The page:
Author Archives: Katie Bachler

About Katie Bachler

I am an artist and educator and lover of everything that grows. I walk as a way to know a place, and am always mapping life.

Talking life and the sociological imagination with jude Lombardi


jude Lombardi will be presenting her film Gentrification (k)NOT Movie on March 19th as a part of the BMA’s Open Hours Program.

The Gentrification (k)NOT Movie was born out of conversations jude had at the Station North Arts Café with owner Kevin Brown, who has been working in Station North for years. In 2002, Station North Arts District became the first designated arts district in Maryland. jude and Kevin felt the need to explore what was happening in the neighborhood which housed MICA and a burgeoning art scene, as well as changes happening all over the world in cities, often through arts-driven by development. Her film is meant to provoke questions about change and transformations: What is healthy neighborhood change? What is lost when a place is redeveloped? How might we prevent gentrification from happening during revitalization of a neighborhood?

I spoke with her about home and place and teaching, the parts that make a life. Hope you can join us at the BMA on March 19th for the screening and conversation.

What is home to you?
Home is where I live when I am not out in the world. It is a safe, warm, loving space that every human being deserves to experience on a daily bases. My home is in Baltimore and has been since my birth.

Can you tell me a bit about your classes when you teach sociology?
When I taught sociology, the scientific study of one’s own society and all that this entails (I know, that’s a lot), my favorite activity was encouraging students to develop a “sociological imagination.” The term “sociological imagination,” one of the most popular terms in sociology, was invented by C. Wright Mills (1959). He wrote a book on the topic by the same name. A sociological imagination is a way of looking at how one views the world, oneself, and their society. It’s about exploring one’s own biography within a historical context, nested in traditions, beliefs and other cultural artifacts. It makes a distinction between [when is] a “personal trouble” and “public issue[s],” and how they might intersect.

Not only is developing a sociological imagination about the biographical in a historical context, it is about exploring the “social” structures, or not so “social” structures that we co-construct and maintain through our language, beliefs and actions. It’s about living in a milieu–a system–and how the elements of that system might orient how one thinks, perceives and acts. It’s about understanding one’s self and our relations with “others,” not necessarily like us

As one person states in the Gentrification (k)NOT Movie, “How you view gentrification depends on where you sit.” That is, one’s position and positioning in the society in which they live affects one’s life choices and life chances.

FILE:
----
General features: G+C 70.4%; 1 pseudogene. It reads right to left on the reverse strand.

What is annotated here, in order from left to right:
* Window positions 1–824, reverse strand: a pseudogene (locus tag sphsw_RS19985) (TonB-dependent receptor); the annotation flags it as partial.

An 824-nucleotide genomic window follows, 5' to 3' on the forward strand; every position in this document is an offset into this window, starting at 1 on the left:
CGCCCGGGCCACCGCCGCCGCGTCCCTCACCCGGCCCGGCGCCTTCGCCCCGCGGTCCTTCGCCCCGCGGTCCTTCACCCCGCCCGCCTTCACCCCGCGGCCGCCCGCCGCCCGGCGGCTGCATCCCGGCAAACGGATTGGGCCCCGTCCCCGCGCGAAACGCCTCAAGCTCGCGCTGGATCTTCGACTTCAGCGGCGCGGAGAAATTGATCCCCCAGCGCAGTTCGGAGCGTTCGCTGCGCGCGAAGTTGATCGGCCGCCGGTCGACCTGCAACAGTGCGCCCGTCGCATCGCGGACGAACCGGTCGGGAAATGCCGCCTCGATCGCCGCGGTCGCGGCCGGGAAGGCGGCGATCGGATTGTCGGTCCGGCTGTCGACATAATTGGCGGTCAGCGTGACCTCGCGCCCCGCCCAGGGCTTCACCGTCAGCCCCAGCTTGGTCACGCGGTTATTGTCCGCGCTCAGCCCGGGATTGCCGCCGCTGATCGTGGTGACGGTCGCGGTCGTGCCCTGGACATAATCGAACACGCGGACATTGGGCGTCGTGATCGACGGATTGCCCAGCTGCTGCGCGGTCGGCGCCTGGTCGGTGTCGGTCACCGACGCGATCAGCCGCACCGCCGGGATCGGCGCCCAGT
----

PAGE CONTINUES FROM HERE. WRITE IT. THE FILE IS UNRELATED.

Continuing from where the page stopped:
Finally, when developing a sociological imagination, one’s sense of responsibility and ability for generating a society they desire emerges. Including how one’s thoughts, wants and actions might make a difference that makes a difference (human agency). It is a model for exploring and designing the constraints and possibilities for generating a society one desires to be an element of. (Interview with Lombardi, Sociological Imagination)

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How is this connected to understanding gentrification?
Today, gentrification is happening worldwide–locally, nationally and globally. It is a public issue.

Once I developed a sociological imagination I had little choice but to work in ways that improve the society I live in. That is one reason why I became a social worker, then a therapist, then a professor and then, a filmmaker. The films I make are about people trying to make a difference in the society in which they live.

The word gentrification was originally designed by British sociologist Ruth Glass to point at a particular dynamic that emerges when a “gentry” of people move into a neighborhood (1964). It was meant to connote a process by which during the revitalization of a neighborhood the residents who live there–through no fault of their own–can no longer afford to live there and are eventually displaced.

What I noticed was in our daily discourse the term gentrification had lost its original meaning. As I say in the movie, “If you think it means one thing and I think it means another than how do we design revitalization in ways that prevent it–gentrification–from happening?”

My intentions when making the movie were to explore the meaning of the term ‘gentrification’, to educate people about its original meaning and to offer possible ways for designing the revitalization and development of our neighborhoods so that people are not displaced from their homes.

What might a healthy change to a neighborhood look like?
The Gentrification (k)NOT Movie explores a variety of elements for creating healthy neighborhoods. In the movie I quote former Baltimore City Health Commissioner Peter Bellenson, MD, citing four basics for generating a healthy neighborhood: decent schools, decent housing, access to a living wage–work, and health. Mindy Fullilove MD, talks about the importance of generating social networks for sustaining healthy neighborhoods. She also offers a distinction between healthcare and disease management, arguing that 90% of our money goes to disease management while only 10% goes toward healthcare. Thus putting the cart before the horse.